The present invention may also be applied to splices now in use, thus eliminating the necessity of discarding them, and allowing for their continued application for splicing purposes whenever desired.

Other objects and advantages of the invention will appear more fully .from the following de- 20 tailed description, which, taken in connection with the accompanying drawing, will disclose to those skilled in the art the particular construction and operation of a preferred embodiment of my invention.

In the drawing:

Figure .1 is an elevational view of the splice in position;

Figure 2 is a sectional view of the splice taken substantially on the line t2 of Figure 1, looking in the direction indicated by the arrows, and showing the manner in which the wire may be released from one of thejaw members; and

' Figure 3 is a sectional view of the splicing shell 33 ofFigure 2.

Referring now in detail to thedrawing, in Figures 1 and 2 I have disclosed the line wires or other similar conductors 5 having insulation t carried thereby, and adapted to be spliced to gether within the splicing shell i. The shell l is provided with a central substantially cylindrical section indicated at 8, and with oppositely tapering end portions indicated at d, which are adapted to contain the chucks or jaw members which auto matically grip the wire. 1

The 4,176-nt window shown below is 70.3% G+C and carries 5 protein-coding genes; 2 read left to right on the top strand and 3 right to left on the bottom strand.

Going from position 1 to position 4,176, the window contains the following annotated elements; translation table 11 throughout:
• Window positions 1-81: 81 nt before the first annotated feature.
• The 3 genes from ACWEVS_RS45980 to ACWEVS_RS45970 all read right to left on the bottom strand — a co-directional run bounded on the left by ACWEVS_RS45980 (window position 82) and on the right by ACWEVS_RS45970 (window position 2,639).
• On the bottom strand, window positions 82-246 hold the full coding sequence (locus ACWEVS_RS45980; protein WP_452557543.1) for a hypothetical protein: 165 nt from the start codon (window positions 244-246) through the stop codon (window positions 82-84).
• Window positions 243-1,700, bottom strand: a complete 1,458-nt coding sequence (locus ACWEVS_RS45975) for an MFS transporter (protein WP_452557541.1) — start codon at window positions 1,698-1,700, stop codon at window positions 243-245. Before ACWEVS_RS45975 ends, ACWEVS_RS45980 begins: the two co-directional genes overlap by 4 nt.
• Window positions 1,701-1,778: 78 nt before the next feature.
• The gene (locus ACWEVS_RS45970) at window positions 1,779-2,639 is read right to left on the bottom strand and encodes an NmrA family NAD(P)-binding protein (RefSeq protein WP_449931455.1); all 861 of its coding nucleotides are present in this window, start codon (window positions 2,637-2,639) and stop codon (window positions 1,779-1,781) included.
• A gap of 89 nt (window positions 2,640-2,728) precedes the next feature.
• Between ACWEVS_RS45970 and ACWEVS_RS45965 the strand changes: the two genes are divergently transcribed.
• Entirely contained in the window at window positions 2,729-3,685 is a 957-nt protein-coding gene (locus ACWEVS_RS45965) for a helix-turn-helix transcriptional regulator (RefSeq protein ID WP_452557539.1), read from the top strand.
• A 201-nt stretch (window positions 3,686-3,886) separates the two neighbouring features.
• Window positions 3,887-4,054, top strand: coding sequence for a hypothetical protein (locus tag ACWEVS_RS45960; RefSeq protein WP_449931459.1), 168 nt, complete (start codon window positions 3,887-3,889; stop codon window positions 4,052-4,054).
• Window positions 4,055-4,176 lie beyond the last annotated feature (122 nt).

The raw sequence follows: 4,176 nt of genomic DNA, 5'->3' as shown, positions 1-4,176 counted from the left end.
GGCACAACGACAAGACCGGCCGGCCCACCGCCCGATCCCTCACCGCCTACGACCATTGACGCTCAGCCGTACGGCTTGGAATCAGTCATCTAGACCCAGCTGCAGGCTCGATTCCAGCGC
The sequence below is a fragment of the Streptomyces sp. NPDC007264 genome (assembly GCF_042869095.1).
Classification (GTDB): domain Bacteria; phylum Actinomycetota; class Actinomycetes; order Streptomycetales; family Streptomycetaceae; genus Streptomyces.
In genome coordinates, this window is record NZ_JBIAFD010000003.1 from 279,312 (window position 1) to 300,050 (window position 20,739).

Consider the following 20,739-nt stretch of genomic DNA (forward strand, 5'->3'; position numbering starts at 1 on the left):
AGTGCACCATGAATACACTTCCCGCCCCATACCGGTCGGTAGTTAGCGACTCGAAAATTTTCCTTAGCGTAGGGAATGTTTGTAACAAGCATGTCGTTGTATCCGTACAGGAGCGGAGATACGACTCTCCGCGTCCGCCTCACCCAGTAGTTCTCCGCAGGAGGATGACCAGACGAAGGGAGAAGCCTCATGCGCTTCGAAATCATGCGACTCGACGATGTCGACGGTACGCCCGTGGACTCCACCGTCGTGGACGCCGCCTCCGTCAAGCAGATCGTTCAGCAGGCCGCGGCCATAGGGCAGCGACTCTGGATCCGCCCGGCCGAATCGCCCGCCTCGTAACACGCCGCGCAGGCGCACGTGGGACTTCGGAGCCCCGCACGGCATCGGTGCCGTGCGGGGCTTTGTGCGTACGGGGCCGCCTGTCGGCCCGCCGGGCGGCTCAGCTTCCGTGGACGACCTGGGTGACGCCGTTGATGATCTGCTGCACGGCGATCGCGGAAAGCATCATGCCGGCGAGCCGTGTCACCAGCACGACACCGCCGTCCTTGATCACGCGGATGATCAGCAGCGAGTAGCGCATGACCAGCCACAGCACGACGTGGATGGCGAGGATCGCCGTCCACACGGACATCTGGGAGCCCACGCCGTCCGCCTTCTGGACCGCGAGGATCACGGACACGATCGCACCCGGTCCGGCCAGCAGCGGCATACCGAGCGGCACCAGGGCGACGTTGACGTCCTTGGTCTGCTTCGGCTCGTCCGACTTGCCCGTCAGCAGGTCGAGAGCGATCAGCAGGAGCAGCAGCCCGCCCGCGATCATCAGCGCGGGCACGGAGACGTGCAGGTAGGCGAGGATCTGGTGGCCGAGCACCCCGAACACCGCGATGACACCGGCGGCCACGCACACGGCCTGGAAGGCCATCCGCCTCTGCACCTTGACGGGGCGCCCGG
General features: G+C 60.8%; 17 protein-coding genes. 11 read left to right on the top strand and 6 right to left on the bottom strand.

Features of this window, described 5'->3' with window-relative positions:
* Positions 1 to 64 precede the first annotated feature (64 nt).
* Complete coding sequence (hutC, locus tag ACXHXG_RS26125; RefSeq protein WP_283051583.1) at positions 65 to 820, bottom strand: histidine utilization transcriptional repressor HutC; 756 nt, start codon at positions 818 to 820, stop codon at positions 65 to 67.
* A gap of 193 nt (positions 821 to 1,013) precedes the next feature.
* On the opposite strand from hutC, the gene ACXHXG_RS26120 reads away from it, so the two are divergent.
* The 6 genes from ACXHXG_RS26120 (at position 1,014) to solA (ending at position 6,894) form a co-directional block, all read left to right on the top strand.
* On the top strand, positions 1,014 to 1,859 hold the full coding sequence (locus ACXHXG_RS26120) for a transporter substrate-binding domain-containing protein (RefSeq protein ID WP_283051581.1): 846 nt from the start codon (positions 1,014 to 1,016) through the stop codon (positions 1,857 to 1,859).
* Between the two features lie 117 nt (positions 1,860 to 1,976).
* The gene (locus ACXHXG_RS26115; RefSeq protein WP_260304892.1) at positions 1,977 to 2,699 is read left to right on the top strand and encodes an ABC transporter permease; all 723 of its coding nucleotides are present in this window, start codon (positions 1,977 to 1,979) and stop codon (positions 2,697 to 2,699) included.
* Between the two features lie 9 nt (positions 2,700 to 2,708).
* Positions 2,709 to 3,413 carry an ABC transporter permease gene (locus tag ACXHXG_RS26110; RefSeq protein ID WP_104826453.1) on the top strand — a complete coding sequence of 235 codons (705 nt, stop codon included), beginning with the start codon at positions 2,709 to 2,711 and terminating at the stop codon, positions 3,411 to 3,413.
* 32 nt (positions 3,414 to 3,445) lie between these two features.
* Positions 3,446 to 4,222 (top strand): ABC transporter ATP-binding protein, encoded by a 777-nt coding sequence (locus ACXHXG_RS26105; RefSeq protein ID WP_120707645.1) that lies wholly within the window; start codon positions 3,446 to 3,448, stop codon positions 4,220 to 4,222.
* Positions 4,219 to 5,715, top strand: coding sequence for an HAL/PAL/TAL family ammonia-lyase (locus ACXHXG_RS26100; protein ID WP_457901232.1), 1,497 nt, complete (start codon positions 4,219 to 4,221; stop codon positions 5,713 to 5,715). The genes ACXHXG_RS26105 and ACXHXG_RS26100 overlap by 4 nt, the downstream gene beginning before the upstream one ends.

Within the tapered portions 9 of the shell I! are the jaw members, comprising a plurality of individual jaws H, of tapered form, .which are provided along their inner surface with teethor serrations I2 which are adapted to bite into the surface of the wire or conductor 5. whenit is pushed into position. Preferably, I provide three such jaw members, as shown in Figure 3, to form a wire receiving chuck, which jaw members are provided at their outer ends with beveled lip portions l3 adapted to guide the end of the wire 5 into the central opening formed within the jaw members.

As stated, the jaw members are of tapered section, increasing in thickness as they extend inwardly within the shell I. Spaced about the periphery of the plurality of jaw members forming the chuck, and seated within a groove formed in the outer surface thereof, is a coiled wire indicated at I5, which is wound around the jaw members and serves to hold them in such position that they move forwardly and backwardly within the shell I as a unit. This also forms a fulcrum about which the jaw members may rock when they are slid outwardly within the shell 'I, so that the outer surface of the jaw members II, when coming into contact with the tapered portion 9 of the shell, will be wedged downwardly into biting engagement with the wire 5, and any additional tension placed upon the wire will result in serving to grip the wire more securely within the chuck. I